Anthony R. Sanders, Ph.D.—Anthony R. Sanders is an Associate Professor of Educational Leadership for the Eriksson College of Education at Austin Peay State University. Prior to his tenure at Austin Peay, he served in various capacities as a teacher, principal, and school administrator in the Kentucky public schools. In addition, he worked in Daviess County as a superintendent intern/assistant superintendent, and in the Kentucky Department of Education as a District Support Facilitator and later District Achievement Gap Coordinator. Dr. Sanders has a Doctor of Philosophy degree in Educational Leadership from the University of Louisville, and a Master of Arts in Education degree from Murray State University. He holds other degrees from the University of Kentucky Community College System (now KCTCS-Hopkinsville) and Western Kentucky University.

Clinton Smith, Ed.D.—Dr. Clinton Smith, BCBA-D, is an Associate Professor of Special Education at The University of Tennessee at Martin. He is a former special education teacher who has worked in a variety of settings (e.g., co-teacher, resource, behavior specialist) at the middle and high school levels. He is also a certified coach for the Special Olympics in the areas of basketball and athletics. In 2010, Clinton coached Team Tennessee to the gold medal in basketball at the USA National Games; and in 2014, he was the head coach for Team Tennessee Athletics where the athletes won multiple gold, silver, and bronze medals at the USA National Games. He also serves as the area director for Special Olympics Tennessee Upper West Region.

Thurman E. Webb, Jr., Ed.D.—Dr. Thurman E. Webb Jr. is an Assistant Professor of Psychology at Tennessee State University. Dr. Webb serves as coordinator and provides instruction for the College of Education in the Professional School Counseling program. Prior to becoming a fulltime counselor educator, Dr. Webb spent nine years in the public school system where he served as a licensed professional school counselor and worked with students with disabilities on a daily basis. In addition to this certification, he is a Licensed Professional Counselor as well as a Certified Life Coach. His research interests are aligned with the success of underrepresented populations, as well as the successful creation and/or implementation of pedagogical strategies that enhance collective learning, ensure cultural proficiency, and are immediately resilient (sustainable).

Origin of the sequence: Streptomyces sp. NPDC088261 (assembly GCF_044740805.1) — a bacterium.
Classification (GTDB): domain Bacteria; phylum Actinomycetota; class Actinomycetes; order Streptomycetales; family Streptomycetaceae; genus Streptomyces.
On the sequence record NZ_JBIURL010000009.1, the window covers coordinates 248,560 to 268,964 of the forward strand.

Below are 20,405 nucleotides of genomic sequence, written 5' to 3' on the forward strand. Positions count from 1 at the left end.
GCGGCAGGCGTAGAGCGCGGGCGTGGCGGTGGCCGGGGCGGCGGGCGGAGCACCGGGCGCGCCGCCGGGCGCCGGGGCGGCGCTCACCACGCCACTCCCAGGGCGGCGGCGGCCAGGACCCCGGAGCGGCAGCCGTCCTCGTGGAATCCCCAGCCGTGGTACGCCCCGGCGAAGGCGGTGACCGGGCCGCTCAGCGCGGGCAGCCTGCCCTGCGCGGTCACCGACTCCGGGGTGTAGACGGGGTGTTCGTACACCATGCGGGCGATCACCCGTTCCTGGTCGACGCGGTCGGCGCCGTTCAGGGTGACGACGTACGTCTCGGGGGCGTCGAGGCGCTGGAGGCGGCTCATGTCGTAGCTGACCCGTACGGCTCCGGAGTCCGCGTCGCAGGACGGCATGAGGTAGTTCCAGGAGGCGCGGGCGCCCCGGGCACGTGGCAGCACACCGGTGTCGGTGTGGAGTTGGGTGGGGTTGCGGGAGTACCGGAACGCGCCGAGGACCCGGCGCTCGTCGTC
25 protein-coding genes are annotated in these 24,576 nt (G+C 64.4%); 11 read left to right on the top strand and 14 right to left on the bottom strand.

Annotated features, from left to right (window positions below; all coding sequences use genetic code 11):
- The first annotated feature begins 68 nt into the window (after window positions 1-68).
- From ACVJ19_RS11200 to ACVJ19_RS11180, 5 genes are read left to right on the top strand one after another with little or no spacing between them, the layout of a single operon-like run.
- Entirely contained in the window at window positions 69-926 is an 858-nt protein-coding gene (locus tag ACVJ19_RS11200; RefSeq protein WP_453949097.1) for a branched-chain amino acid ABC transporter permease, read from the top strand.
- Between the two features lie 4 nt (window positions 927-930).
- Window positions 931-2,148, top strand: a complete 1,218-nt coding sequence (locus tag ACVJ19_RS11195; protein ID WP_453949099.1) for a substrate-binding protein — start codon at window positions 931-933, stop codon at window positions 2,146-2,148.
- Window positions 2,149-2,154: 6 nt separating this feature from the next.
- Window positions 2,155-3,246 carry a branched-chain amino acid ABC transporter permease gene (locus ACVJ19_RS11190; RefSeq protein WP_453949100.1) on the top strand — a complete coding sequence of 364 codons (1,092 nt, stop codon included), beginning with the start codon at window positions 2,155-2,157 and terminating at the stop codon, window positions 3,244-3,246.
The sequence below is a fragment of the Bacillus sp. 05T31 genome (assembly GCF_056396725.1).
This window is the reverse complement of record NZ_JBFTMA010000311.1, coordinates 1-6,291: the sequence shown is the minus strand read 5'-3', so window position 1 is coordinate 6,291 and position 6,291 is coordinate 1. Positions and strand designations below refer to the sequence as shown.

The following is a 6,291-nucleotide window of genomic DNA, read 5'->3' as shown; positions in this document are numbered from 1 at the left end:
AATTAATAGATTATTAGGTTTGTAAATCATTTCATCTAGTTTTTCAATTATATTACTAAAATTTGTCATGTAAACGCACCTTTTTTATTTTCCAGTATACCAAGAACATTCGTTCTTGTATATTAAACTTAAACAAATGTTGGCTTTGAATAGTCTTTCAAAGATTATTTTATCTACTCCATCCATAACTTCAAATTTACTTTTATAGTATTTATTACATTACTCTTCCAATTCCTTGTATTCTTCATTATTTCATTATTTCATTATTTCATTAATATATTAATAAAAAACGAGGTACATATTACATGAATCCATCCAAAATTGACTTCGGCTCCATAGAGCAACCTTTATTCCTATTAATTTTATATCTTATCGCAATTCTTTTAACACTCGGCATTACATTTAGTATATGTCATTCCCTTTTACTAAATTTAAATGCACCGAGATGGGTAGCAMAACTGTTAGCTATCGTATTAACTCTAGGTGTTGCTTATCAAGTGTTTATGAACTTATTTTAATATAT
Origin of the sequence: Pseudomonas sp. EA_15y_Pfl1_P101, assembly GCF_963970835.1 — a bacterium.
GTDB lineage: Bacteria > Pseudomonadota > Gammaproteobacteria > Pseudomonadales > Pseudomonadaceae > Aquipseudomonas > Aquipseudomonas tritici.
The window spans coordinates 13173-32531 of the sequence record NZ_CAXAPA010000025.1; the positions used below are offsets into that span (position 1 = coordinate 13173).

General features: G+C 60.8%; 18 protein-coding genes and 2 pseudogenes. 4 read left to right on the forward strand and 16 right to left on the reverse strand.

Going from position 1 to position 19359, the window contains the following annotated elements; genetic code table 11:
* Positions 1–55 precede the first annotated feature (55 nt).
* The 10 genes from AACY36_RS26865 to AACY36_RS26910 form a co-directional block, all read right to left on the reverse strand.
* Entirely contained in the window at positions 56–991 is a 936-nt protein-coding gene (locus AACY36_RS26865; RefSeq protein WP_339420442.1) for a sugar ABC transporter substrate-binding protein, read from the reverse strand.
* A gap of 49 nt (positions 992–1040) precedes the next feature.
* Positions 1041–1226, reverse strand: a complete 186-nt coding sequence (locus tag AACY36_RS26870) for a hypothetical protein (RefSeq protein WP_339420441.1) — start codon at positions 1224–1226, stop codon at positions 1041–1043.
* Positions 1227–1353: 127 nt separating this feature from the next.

Amy Williamson, Ph.D.—Amy Williamson currently serves as the CrossingPoints Program Coordinator at The University of Alabama. She has worked with young adults with intellectual disabilities for over 15 years, both through the education system and with other community-based programing. Dr. Williamson’s true passion lies in supporting individuals with intellectual disabilities in realizing their value and reaching far beyond what they ever thought was possible. Her research centers around human rights, transition programing, and other transition related areas such as sexuality and disability. She serves on various local, statewide, and national committees as an advocate to further transition opportunities both in the community and in institutions of higher education

Brian L. Wright, Ph.D.—Brian L. Wright, Ph.D., is an assistant professor and program coordinator of early childhood education in the Department of Instruction and Curriculum Leadership in the College of Education at the University of Memphis, in Tennessee. Dr. Wright’s research focuses on high-achieving African American boys in urban pre-K-12 schools, racial-ethnic identity development of boys and young men of color, African American males as early childhood teachers, and teacher identity development. Dr. Wright is the author of The Brilliance of Black Boys: Cultivating School Success in the Early Grades (Teachers College Press).